The secret weapon the US has to diagnose an epidemic
Over the past couple of months, countries around the world have faced massive logistical nightmares as the novel coronavirus COVID-19 has spread across the globe.
Healthcare systems around the world have been hammered as demand has spiked for diagnosis and treatment of this virus.
Countries have not only had to deal with their people getting sick, but also having enough hospital beds, medical staff, and tools for diagnosing those that are ill to quarantine them effectively.
One of the results of this in the US has been an $8.3 billion package that was designed to address a number of these fears. Some highlights include $3 Billion for Vaccine research as well as $2.2 Billion for health agencies to prepare and delay the spread of this virus.
But there’s a smaller number on that bill that you might have ignored: $500 million in Medicare telehealth restrictions. That, combined with Coronavirus testing being listed as an essential service in Medicare/Medicaid, as well as No Copays, No surprise billing, and No payment for treatment/testing of Covid-19, means that the US might have a secret weapon in the logistical fight against an epidemic.
And that’s telemedicine.
First things first, I am not a doctor, which means I will not talk about the medical aspects of the virus aside from the fact that it appears to spread pretty easily.
Instead, I want to talk about the logistics of the healthcare system, which have been problems countries around the world have been facing.
Healthcare systems around the world have been hammered because of one simple problem.
That problem is this: “How do we test patients for coronavirus without infecting others?”
We’ve heard of the problems with test kit shortages, but there’s another logistical problem that’s compounding the problem: waiting.
In overcrowded emergency rooms, it’s not uncommon for people have to wait over an hour to see a doctor.
So what happens when you combine waiting a long time with an extremely infectious disease?
Then the person who came with flu-like symptoms can test positive for coronavirus.
As well as the person who came in with a broken arm.
Not to mention the other people in the waiting room in the last hour.
As well as nurses, doctors, and other medical personnel.
That, combined with shortages in personal protective equipment such as N95 or surgical masks, may lead to issues in treatment.
So then the question becomes how do we minimize the possible waiting times and infection for healthcare workers, patients, and anyone else in the vicinity?
To do this, we can look at another country which has had a successful response: South Korea.
Citizens who believe they are affected can drive up to a testing facility, wait in a sealed environment (their cars), and then get tested by medical personnel while minimizing the risk of infecting others. The tests take about 10 minutes and then they are alerted to the results 3 days later.
This has been a model that has been praised for allowing for early detection, which has kept the fatality rate at very low 0.6%.
But while building something like this may help the logistical side of testing, it still requires a lot of personnel for this, which means several sets of masks, gloves, and other personal protective equipment that we may not have.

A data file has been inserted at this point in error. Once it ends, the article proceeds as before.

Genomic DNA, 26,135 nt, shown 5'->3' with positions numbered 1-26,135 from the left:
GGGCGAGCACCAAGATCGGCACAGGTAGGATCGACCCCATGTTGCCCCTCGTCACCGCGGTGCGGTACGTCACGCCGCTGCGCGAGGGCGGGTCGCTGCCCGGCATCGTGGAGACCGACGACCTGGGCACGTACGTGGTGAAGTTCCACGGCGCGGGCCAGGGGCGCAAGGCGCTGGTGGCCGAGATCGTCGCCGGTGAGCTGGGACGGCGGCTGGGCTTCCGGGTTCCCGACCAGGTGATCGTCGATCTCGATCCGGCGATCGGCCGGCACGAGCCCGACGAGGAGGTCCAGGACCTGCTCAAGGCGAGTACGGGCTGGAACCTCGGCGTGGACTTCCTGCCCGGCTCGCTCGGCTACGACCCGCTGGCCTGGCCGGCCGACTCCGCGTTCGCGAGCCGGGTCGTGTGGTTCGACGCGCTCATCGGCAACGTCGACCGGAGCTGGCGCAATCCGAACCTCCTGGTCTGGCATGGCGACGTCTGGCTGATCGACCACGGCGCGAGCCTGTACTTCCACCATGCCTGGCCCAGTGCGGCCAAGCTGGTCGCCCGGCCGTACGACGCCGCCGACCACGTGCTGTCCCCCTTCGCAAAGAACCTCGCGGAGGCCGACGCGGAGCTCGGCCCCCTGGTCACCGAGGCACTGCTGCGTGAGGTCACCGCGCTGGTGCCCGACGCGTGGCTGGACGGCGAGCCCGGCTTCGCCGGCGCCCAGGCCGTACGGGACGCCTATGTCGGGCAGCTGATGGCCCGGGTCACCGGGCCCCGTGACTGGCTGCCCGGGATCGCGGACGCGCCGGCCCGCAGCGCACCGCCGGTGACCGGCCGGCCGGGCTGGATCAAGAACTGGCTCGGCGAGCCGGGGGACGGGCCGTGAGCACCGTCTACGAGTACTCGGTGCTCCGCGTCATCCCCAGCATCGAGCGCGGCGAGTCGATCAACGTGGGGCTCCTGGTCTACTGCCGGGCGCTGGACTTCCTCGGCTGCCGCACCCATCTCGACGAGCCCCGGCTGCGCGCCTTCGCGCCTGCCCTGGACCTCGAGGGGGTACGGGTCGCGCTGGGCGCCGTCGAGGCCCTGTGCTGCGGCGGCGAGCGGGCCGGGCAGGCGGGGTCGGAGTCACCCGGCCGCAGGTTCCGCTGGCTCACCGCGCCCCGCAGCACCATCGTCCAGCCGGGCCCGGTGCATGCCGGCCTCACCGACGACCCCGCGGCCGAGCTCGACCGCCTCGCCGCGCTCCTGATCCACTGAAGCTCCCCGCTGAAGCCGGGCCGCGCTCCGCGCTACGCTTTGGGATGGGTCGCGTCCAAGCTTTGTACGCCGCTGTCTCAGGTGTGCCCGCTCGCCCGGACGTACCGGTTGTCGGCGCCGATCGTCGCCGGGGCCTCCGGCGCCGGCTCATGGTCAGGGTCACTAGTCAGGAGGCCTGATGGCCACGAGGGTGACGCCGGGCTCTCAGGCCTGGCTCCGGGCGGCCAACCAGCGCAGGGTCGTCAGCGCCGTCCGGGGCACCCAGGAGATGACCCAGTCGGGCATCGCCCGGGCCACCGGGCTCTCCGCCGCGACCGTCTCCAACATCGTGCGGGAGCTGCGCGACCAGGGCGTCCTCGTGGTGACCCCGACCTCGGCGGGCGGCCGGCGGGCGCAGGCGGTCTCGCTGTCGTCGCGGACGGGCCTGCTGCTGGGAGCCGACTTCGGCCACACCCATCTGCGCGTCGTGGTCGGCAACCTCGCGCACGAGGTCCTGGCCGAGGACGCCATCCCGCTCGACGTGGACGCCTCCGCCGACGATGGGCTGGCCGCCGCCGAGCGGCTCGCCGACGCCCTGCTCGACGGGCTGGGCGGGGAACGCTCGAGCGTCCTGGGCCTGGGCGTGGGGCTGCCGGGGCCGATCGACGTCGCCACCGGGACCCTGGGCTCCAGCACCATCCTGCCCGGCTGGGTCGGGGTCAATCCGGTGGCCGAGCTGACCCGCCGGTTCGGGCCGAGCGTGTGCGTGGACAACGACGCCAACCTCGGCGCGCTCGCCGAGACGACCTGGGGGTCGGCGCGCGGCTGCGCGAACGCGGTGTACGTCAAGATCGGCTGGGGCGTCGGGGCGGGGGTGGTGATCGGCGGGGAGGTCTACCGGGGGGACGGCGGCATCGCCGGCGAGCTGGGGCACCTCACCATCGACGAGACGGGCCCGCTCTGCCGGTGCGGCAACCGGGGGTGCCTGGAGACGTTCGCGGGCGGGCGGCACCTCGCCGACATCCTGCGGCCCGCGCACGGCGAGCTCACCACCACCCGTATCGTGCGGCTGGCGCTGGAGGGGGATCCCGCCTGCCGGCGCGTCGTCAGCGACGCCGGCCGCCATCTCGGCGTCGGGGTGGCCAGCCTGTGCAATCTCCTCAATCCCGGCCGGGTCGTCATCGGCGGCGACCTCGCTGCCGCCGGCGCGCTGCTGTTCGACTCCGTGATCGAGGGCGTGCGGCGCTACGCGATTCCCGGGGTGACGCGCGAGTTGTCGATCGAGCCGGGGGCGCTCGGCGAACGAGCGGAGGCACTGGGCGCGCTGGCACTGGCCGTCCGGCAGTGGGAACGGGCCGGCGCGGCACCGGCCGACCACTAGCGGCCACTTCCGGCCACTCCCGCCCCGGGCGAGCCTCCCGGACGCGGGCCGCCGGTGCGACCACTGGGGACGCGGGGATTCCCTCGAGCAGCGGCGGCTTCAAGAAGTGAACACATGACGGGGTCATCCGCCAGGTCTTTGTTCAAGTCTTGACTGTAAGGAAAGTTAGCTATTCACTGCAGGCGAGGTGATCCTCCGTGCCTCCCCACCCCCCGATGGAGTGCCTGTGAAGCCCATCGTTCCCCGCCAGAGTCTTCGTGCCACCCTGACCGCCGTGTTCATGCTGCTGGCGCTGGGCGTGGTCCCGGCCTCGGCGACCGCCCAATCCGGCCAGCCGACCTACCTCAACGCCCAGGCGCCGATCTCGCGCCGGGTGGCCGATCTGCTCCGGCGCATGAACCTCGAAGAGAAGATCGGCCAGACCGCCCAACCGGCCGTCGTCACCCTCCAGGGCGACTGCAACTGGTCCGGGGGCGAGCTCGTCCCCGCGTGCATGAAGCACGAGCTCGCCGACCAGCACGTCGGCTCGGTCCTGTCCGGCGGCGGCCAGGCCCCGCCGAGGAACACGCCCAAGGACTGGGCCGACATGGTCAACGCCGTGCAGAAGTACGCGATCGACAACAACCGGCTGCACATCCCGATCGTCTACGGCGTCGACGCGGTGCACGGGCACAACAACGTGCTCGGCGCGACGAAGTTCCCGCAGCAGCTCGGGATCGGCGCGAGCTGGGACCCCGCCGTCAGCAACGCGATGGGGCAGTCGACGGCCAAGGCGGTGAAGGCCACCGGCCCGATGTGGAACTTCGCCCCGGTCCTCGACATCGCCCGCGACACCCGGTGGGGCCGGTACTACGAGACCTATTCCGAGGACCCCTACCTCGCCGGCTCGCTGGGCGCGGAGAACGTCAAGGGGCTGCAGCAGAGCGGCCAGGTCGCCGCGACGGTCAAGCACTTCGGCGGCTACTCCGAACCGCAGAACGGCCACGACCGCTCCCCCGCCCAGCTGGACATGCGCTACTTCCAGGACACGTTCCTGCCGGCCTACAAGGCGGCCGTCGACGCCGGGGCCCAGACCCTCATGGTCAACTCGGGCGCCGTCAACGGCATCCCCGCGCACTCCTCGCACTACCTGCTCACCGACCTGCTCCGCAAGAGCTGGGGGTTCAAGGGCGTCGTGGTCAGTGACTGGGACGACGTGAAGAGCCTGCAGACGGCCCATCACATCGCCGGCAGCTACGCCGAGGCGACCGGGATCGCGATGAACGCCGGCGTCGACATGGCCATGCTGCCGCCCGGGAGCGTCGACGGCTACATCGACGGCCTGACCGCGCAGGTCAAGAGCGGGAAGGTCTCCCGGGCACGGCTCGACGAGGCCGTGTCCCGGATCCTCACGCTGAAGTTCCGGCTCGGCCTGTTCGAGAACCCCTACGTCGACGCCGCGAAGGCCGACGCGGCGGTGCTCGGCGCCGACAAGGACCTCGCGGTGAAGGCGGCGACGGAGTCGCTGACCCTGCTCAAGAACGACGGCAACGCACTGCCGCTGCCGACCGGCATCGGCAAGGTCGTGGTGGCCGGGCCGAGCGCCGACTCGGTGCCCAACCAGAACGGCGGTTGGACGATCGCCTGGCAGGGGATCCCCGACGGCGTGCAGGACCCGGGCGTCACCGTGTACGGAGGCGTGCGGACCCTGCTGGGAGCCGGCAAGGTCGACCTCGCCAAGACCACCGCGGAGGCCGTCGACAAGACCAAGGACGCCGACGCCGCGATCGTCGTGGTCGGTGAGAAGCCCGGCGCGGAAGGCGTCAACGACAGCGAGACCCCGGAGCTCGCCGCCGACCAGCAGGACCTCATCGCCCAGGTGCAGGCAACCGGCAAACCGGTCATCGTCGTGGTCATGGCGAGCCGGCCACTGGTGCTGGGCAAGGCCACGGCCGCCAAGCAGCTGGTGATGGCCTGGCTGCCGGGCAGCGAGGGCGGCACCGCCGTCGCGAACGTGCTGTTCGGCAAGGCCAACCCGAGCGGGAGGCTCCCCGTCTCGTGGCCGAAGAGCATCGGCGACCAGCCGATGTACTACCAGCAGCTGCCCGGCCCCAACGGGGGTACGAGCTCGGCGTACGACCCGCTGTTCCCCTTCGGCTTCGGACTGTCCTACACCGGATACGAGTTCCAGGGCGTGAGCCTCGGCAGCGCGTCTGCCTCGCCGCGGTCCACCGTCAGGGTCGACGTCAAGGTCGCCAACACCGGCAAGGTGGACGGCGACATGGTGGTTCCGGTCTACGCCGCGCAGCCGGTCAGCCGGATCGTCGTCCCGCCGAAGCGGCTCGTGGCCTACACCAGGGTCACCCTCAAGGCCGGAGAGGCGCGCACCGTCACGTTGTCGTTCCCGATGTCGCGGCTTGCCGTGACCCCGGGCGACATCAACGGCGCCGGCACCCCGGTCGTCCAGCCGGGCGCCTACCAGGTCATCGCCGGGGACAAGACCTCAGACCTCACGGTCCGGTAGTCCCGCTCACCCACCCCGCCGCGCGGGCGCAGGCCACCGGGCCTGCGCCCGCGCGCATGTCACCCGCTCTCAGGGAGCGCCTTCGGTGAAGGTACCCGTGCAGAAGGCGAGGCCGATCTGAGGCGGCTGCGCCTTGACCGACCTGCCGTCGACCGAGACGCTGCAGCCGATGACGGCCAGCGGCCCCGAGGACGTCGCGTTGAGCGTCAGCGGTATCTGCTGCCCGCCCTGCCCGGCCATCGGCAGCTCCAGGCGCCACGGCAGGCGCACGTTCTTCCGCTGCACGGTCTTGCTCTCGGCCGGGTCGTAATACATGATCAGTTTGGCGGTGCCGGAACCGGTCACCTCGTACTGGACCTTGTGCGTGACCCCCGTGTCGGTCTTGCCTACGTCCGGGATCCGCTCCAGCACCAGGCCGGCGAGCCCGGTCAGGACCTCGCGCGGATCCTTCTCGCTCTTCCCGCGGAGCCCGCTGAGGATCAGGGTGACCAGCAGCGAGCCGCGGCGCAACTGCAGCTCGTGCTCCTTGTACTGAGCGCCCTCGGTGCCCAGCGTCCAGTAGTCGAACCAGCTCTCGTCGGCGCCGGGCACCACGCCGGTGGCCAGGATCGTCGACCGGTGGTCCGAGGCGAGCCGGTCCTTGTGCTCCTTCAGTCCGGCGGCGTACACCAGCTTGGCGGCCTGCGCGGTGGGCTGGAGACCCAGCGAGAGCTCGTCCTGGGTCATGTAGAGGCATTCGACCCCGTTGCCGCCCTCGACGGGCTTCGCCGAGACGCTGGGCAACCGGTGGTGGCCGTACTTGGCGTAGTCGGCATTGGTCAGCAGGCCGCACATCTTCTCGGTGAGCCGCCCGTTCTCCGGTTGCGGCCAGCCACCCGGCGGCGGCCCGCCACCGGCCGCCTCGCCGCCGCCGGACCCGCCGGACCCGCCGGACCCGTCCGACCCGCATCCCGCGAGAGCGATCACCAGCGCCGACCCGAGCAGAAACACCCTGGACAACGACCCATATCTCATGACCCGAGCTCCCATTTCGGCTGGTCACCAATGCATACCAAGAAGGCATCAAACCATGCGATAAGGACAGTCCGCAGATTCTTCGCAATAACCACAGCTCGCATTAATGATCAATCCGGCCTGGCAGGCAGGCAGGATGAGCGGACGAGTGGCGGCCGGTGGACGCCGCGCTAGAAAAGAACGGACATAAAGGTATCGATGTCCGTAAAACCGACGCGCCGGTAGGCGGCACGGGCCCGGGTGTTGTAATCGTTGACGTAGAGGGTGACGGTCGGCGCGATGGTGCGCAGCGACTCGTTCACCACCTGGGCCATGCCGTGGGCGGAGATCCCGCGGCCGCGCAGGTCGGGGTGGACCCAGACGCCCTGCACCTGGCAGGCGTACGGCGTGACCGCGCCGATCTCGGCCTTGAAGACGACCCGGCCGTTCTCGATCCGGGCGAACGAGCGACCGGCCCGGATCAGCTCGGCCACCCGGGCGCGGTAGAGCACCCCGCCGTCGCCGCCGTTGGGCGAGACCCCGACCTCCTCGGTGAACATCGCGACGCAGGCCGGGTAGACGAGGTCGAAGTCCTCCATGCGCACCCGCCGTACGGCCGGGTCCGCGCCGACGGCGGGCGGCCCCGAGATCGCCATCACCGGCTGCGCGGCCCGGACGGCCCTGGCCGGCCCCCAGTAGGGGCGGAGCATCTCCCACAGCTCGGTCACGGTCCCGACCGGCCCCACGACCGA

But that’s where telemedicine can come into play.
What is telemedicine, and how is it used
What is telemedicine? I’ve talked about this before, but it’s Remote Patient Consultation.
If tests need to be administered or other medical information is gathered, a medical assistant (such as a nurse) is usually on hand in the location to do so.
Having this be a method for testing allows fewer people to require protective equipment for diagnosis, while also providing the care that people need.
Also, telemedicine has several different benefits, such as avoiding crowded waiting rooms, minimizing the risk of infection, and lessening the costs and time associated.
If that’s the case, then why aren’t more people using it? There are 4 main reasons:
- Telemedicine has been expensive for employers and businesses to implement
- There’s little demand in urban centers.
- People simply don’t think of it when sick or in pain
- It’s limited by the services it can offer.
Furthermore, one of the big fears is that it can be a waste of time and money: what might happen if the doctor says I can’t tell from here, you need to come into the office.
As a result, the main use has been in rural areas, where it can be hard to get medical support for many different issues, and with chronic conditions such as a checkup during dialysis.
But given that testing for this virus is simple enough that it can be done with drive through testing, this is not something that is beyond the scope of telemedicine.
And since this is something that we have the infrastructure in, as well as a sudden influx of money to support telemedicine for this disease, I wouldn’t be surprised if this is one of the avenues that the US will pursue aggressively for rapid diagnosis of at-risk populations (such as senior citizens).
And perhaps, just perhaps, the US can come up with a healthcare solution that has taxed healthcare systems around the world.
I write about UX, Healthcare, and Productivity regularly. If you would like to learn how to communicate as a UX Designer, check out my online course here.